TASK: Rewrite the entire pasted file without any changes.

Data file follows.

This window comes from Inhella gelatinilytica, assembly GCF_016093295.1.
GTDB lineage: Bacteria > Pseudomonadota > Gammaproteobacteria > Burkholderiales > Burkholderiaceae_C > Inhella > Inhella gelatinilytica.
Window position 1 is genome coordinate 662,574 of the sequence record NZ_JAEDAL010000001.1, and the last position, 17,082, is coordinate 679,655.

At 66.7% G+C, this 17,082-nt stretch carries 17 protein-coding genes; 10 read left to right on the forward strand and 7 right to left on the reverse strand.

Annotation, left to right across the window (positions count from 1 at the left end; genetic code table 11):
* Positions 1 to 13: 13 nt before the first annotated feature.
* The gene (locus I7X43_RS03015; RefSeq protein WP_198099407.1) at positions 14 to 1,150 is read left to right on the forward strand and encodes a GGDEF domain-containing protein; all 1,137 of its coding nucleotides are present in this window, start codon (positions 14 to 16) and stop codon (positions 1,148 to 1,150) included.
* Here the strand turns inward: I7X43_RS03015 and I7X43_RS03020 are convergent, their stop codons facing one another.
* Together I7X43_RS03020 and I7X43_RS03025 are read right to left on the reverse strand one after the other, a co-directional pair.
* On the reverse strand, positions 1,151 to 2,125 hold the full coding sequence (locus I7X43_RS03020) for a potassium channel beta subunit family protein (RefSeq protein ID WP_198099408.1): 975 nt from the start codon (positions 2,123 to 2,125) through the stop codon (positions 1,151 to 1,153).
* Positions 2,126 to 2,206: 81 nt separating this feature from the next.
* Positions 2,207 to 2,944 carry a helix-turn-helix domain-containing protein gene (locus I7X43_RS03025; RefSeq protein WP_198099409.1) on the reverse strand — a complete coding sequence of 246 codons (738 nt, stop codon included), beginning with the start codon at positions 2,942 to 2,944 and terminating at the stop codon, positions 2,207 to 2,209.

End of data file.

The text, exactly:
This window comes from Inhella gelatinilytica, assembly GCF_016093295.1.
GTDB lineage: Bacteria > Pseudomonadota > Gammaproteobacteria > Burkholderiales > Burkholderiaceae_C > Inhella > Inhella gelatinilytica.
Window position 1 is genome coordinate 662,574 of the sequence record NZ_JAEDAL010000001.1, and the last position, 17,082, is coordinate 679,655.

At 66.7% G+C, this 17,082-nt stretch carries 17 protein-coding genes; 10 read left to right on the forward strand and 7 right to left on the reverse strand.

Annotation, left to right across the window (positions count from 1 at the left end; genetic code table 11):
* Positions 1 to 13: 13 nt before the first annotated feature.
* The gene (locus I7X43_RS03015; RefSeq protein WP_198099407.1) at positions 14 to 1,150 is read left to right on the forward strand and encodes a GGDEF domain-containing protein; all 1,137 of its coding nucleotides are present in this window, start codon (positions 14 to 16) and stop codon (positions 1,148 to 1,150) included.
* Here the strand turns inward: I7X43_RS03015 and I7X43_RS03020 are convergent, their stop codons facing one another.
* Together I7X43_RS03020 and I7X43_RS03025 are read right to left on the reverse strand one after the other, a co-directional pair.
* On the reverse strand, positions 1,151 to 2,125 hold the full coding sequence (locus I7X43_RS03020) for a potassium channel beta subunit family protein (RefSeq protein ID WP_198099408.1): 975 nt from the start codon (positions 2,123 to 2,125) through the stop codon (positions 1,151 to 1,153).
* Positions 2,126 to 2,206: 81 nt separating this feature from the next.
* Positions 2,207 to 2,944 carry a helix-turn-helix domain-containing protein gene (locus I7X43_RS03025; RefSeq protein WP_198099409.1) on the reverse strand — a complete coding sequence of 246 codons (738 nt, stop codon included), beginning with the start codon at positions 2,942 to 2,944 and terminating at the stop codon, positions 2,207 to 2,209.